Monday, February 11, 2008


I saw last night's PBS program on Horseshoe Crabs and Red Knots. It seemed to be a fairly thorough treatment of the issues and treated all sides evenly (more evenly than I would have). Most of the information was familiar to me, though I was not aware that some crabs were returned after having blood drawn for medical purposes.

One of the most striking images in the film was a side-by-side comparison between a red knot that had spent time eating horseshoe crab eggs at the Delaware Bay and another that had arrived only recently. There was a visible size difference; the recent arrival was at least a third smaller, partly because it had metabolized muscle in addition to its fat reserves. The image emphasized how important egg deposits are for migrating shorebirds. Without a sufficient food supply, there was a real question whether the leaner bird would complete the journey to its Arctic breeding grounds.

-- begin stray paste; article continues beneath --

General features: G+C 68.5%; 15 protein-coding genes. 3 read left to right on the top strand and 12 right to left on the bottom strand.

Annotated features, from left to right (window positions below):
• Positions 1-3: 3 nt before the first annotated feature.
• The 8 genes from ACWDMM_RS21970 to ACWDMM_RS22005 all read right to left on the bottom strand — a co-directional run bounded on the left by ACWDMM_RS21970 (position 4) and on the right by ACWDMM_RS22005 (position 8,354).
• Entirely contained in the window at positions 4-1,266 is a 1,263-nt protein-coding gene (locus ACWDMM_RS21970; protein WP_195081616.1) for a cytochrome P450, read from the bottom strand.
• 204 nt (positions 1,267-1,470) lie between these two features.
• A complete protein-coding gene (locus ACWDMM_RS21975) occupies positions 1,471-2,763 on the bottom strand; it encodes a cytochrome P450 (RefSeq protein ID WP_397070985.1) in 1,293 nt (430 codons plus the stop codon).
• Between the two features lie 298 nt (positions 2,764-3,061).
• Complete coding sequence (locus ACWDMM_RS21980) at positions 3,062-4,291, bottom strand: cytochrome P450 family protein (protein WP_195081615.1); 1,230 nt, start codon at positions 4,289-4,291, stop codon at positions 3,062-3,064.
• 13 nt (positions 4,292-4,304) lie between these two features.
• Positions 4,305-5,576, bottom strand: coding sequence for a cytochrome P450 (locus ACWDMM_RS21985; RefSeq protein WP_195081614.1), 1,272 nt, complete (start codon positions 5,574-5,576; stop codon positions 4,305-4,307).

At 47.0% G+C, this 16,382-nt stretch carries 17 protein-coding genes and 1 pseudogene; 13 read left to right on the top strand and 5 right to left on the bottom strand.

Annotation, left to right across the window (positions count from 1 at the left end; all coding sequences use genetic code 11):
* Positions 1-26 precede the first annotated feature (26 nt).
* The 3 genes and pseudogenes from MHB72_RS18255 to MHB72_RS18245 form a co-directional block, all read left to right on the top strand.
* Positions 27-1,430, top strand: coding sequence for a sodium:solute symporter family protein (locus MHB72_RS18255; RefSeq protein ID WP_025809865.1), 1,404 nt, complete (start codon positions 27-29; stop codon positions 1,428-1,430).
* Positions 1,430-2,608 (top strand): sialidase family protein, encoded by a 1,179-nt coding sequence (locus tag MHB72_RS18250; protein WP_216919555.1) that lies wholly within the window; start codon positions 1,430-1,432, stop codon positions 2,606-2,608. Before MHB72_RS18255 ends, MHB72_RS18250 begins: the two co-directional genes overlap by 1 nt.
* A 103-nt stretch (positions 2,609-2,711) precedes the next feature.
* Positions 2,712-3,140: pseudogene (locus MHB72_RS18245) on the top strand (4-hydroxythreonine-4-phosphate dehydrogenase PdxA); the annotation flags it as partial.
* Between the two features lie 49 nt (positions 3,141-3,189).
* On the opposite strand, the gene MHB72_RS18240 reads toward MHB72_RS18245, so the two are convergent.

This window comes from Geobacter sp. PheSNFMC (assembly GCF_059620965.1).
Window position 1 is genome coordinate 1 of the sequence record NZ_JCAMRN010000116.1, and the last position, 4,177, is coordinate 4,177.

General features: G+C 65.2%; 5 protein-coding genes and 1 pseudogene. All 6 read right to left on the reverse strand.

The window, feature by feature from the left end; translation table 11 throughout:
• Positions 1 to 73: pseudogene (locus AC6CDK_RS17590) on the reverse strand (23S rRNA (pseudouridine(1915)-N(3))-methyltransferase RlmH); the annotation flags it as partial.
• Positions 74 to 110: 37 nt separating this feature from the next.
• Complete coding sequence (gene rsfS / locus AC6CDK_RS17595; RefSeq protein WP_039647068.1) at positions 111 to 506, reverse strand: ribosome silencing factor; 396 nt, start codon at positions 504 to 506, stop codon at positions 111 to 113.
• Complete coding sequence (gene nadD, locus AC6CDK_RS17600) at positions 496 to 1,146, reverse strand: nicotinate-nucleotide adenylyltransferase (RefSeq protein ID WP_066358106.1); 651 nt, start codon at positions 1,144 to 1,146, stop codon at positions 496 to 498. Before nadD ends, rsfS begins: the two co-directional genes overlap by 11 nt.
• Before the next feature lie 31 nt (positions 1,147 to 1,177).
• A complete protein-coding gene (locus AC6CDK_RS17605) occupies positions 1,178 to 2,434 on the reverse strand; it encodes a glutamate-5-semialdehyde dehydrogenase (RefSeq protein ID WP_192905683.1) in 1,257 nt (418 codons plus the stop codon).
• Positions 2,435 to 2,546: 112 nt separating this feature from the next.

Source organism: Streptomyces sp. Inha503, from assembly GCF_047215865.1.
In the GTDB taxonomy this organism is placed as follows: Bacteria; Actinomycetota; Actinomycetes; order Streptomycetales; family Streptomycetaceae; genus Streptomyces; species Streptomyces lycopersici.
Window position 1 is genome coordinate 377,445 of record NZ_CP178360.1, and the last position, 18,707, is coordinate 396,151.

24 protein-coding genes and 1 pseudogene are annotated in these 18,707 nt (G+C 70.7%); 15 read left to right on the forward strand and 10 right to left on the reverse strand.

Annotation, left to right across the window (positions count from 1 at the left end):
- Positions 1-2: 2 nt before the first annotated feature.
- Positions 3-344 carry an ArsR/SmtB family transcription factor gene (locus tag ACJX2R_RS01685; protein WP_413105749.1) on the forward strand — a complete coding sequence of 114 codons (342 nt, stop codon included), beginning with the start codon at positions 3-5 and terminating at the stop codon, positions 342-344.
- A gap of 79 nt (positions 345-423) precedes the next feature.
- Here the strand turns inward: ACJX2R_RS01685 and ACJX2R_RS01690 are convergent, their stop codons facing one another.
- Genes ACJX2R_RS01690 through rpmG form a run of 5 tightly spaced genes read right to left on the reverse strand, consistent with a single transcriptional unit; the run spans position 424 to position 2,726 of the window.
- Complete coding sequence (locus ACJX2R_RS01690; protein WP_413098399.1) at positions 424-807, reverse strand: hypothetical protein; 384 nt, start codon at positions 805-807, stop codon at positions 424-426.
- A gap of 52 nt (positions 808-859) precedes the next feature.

If readers have any other thoughts, please leave them in the comments.

For more on the subject, see the USFWS Red Knot page (as well as NJDEP's). There are also blogs called The Shorebird Project and Tierra del Fuego Expedition that are written by shorebird researchers.